Understand why the numbers have changed

To be fair, Biden is still doing well with his own party. His current approval rating of 79% among Democrats is at the lower end of a range of 79% to 81% reported in recent polls, though slightly better than his rank among Democrats (from 75 % to 79%) in the first quarter of 2023. 53% of potential Democratic primary voters, meaning registered voters who identify as Democrats or Democratic-leaning independents, prefer the president to ” someone else” (35%) as a candidate. (Last month, 50% preferred Biden.) And nearly all Democrats continue to support Biden (90%) over Trump (3%).

Instead, the biggest changes, for both Biden and Trump, have come among Republicans. Here, Biden’s approval rating has soared in recent months, dropping from 18% in April to 16% in May, 11% in June, 8% in July, 7% in August and only 4% in the current survey. At the same time, Trump’s support in the 2024 general election among Republican voters (91%) is at an all-time high, up from 84% last month.

These numbers suggest that the growing sense of Trump as the inevitable GOP nominee in 2024 may be causing previously wary Republicans to put aside their concerns and rally around him.

In fact, Trump has never looked stronger among potential Republican primary voters. Better than Six in 10 (61%) now prefer Trump to “someone else” (29%) for the nomination, up seven points from August (54%) and 11 points from its previous average of 2023 (50%). When faced with nine other declared Republican candidates, Trump now wins 59% of the primary vote, a 13-point increase from his 2023 average (46%).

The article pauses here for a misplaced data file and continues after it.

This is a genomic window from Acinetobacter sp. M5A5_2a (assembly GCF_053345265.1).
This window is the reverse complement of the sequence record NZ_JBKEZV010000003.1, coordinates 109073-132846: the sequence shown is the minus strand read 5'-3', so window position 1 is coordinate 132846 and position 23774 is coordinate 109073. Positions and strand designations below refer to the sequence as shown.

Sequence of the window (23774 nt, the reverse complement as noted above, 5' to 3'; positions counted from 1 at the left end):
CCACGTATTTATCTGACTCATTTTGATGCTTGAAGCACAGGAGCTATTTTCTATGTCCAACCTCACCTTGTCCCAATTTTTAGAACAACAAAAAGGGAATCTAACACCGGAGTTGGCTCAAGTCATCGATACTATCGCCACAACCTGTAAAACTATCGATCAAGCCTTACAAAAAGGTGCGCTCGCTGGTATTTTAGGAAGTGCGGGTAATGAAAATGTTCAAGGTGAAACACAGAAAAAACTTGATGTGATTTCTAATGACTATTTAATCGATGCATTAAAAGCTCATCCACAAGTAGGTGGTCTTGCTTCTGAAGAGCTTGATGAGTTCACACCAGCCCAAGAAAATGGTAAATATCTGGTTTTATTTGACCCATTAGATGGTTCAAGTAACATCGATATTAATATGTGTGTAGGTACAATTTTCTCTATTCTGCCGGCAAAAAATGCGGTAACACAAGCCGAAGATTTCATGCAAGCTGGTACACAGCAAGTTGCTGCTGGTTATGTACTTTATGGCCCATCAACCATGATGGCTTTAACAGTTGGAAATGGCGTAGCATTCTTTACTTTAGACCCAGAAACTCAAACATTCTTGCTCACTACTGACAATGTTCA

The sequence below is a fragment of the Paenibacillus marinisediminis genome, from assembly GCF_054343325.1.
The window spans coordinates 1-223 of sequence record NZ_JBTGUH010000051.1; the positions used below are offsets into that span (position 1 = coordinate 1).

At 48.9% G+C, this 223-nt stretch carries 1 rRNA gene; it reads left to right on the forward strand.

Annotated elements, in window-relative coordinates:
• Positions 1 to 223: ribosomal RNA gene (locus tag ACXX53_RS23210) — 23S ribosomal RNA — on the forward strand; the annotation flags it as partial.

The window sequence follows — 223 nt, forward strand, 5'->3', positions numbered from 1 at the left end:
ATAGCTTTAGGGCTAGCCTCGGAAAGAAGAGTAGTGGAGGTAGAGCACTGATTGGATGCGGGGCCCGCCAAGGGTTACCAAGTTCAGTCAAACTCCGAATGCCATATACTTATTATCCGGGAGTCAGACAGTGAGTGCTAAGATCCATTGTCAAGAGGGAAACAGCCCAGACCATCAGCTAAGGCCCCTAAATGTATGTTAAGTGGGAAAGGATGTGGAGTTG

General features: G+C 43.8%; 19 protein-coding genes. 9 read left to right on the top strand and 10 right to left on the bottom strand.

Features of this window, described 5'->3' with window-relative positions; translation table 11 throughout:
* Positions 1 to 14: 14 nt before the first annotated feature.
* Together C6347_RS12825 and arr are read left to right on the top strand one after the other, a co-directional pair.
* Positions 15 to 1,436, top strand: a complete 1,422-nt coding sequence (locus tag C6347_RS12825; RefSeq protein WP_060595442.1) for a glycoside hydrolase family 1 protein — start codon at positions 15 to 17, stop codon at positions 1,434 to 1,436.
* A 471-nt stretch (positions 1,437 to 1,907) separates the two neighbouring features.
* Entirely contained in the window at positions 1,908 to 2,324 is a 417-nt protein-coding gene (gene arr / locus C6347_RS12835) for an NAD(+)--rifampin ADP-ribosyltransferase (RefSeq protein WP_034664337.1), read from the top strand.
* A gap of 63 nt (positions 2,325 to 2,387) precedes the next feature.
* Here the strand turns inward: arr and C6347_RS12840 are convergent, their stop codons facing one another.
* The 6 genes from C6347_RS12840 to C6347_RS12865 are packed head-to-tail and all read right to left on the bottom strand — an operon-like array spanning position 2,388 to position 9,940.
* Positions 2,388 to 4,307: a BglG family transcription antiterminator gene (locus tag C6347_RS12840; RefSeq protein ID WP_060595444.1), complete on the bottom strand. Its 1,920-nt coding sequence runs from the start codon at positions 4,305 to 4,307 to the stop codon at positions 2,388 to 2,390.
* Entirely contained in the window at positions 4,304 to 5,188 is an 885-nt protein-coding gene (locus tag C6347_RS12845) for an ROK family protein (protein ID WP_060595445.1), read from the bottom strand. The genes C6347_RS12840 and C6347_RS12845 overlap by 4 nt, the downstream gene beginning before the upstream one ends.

Head-to-head against Florida Gov. Ron DeSantis (22%), Trump is doing even better, with 65% of the vote. In the meantime, DeSantis only wins 13% against the full GOP primary field: 46 points behind Trump. Entrepreneur Vivek Ramaswamy and former UN ambassador Nikki Haley receive just 5% each.

One way Trump could still stumble

When it comes to the broader electorate, Trump is hardly out of the woods. Most Americans believe the former president should be found guilty of at least some criminal charges (54%); even more say he should not be allowed to serve another sentence if convicted of a serious crime (58%).

However, while independents, who tend to swing elections one way or another, tend to agree with these views (49% say the former and 54% say the latter), they also prefer Trump (45%) to Biden (36%). hypothetical 2024 vote.

That’s a 9-point lead for Trump among independents. Last month, Trump led Biden by five (42% to 37%).


The Yahoo News poll was conducted by YouGov using a nationally representative sample of 1,636 US adults interviewed online from September 14-18, 2023. The sample was weighted by gender, age, race , education, participation in the 2020 election and the presidential vote, reference. party identification and current voter registration status. Demographic weighting targets come from the 2019 American Community Survey. The basic party identification is the respondent’s most recent response before March 15, 2022 and is weighted by the estimated distribution at that time (32 % Democrat, 27% Republican). Respondents were selected from YouGov’s acceptance panel to be representative of all US adults. The margin of error is approximately 2.7%.


Leave a Reply

Your email address will not be published. Required fields are marked *